This blog post was originally posted on May 18th, 2016 and was updated on November 21st, 2017.
Malaga’s cruise port is located right next to the city center, and with the city being as walkable as it is, that means that even a quick stop on your cruise gives you time to explore the historic center and see the best that Malaga has to offer. With so many things within easy reach of the port, there are lots of things to do in Malaga for cruisers. Here’s how to ensure you have a perfect visit to the capital of the Costa del Sol.
Top Things to Do in Malaga for Cruisers
1. Visit the city center
Malaga’s port—the arrival point of your cruise ship—was redeveloped in 2011, and the new, modern area has lots of nice shops and restaurants, as well as the city’s newest newest museum, the Center Pompidou. But as nice as it is, it’s very easy to explore further afield from here.
- Head east if you are planning to spend the day at the beach.
- Head west towards Plaza de la Marina if you want to explore the city center. You’ll also find the Tourist Information Office in this square.
To explore the historic center of Malaga: From Plaza de la Marina you’ll enter the center of the city via Calle Larios. This is most popular shopping area in Malaga, as well as one of the most beautiful—and expensive!—streets of the entire city. From here, you can explore the small side streets and hidden alleys, allowing you to discover the squares and monuments that have made Malaga famous—all of which ooze with irresistible charm.
2. Get to know Picasso
Given that Picasso was born in the city, and that malagueños are still very proud to call him one of their own, Malaga is the perfect place to get to know him a little better.
Go to Plaza de Merced to visit his birth house, which is open today as a small museum housing personal items such as his baby clothes and family photos. Then, be sure to stop for a photo op with the statue of the man himself, which is sitting on a bench on the edge of the square.
Then head to one of the most popular museums to visit in Malaga, the Picasso Museum, consisting of two floors dedicated to the works of Malaga’s greatest artist. However, don’t come here expecting to find his famous pieces, which are housed in big museums all over the world. What you will find is essentially the development of his life as an artist—including many of his unknown and early works—making for an interesting and educational visit for any art lover!
3. Find shade in the park
Parallel to the port, you’ll find Malaga’s 300-meter-long park filled with plants and trees from all corners of the globe. Aside from the beautiful flora and fauna, there are fountains, statues, and many benches to sit down and rest for a while.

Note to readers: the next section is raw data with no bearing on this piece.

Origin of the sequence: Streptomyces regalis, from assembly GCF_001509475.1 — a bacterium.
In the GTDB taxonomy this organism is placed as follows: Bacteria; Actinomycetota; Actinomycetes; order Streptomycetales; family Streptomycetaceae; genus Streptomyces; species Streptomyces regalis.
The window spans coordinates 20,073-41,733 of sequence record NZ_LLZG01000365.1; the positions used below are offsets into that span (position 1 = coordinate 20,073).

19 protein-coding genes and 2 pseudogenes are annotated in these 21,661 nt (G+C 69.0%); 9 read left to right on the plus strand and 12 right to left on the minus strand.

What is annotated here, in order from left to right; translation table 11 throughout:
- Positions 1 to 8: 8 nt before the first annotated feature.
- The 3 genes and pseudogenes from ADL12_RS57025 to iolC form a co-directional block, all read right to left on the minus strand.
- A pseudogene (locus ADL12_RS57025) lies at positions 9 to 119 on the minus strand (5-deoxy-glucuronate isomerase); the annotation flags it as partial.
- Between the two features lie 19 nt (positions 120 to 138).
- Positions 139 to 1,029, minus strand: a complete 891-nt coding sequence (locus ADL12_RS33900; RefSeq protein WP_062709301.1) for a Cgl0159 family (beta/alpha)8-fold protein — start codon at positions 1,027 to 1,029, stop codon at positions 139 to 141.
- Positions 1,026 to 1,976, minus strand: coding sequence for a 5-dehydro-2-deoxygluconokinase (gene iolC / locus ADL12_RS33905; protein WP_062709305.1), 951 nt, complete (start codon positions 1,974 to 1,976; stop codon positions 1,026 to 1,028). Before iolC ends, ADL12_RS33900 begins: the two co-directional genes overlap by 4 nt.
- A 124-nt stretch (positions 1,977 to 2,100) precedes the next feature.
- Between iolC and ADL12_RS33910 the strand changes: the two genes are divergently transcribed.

The park might be located close to the city center, but you’ll feel like you’ve been transported to another world. The vibe is extremely chill here, with plants and trees providing shade, making it a place that both visitors and locals alike love to relax in. And if you’re traveling with the whole family, there’s even a playground in the middle of the park so kids can play.
4. Discover Malaga’s history
Malaga is almost 3,000 years old, and even today, you can still see remnants from the many different civilizations that have come and gone, often in the form of impressive monuments. If you’re in town for just a few hours, you probably won’t find time to go inside every monument, but you can definitely marvel at the architecture from the outside.
- Cathedral: Malaga’s cathedral is the second largest in Andalusia, and only one of its two towers was every completed. Surrounded by a beautiful square and gardens with orange trees, it’s an absolute must-see when you’re in the city.
- Roman Theater: Once used by the Romans to put on entertaining shows, this age-old amphitheater is still used every now and then even today. When performances aren’t taking place it’s free to enter, so sit down on one of the seats and feel what the Romans felt all those years ago.
- Alcazaba: High above the Roman Theater, you can see the Alcazaba, one of the two Moorish fortresses that still stand in Malaga today. Go inside and you’ll be treated to fabulous views over the city center, as well as beautiful gardens, patios, and Arabic architecture.
5. Eat And Drink Like a Local
The best way to get to know a city is to eat and drink like the locals—and with the locals! Skip the touristy restaurants and head instead to the typical tapas bars that malagueños have been frequenting for generations. This is where you’ll find the heart and soul of the city as you strike up a conversation with locals over ice-cold beers and fresh, simple tapas. What could be better?
Photo Credit: Nick Kenrick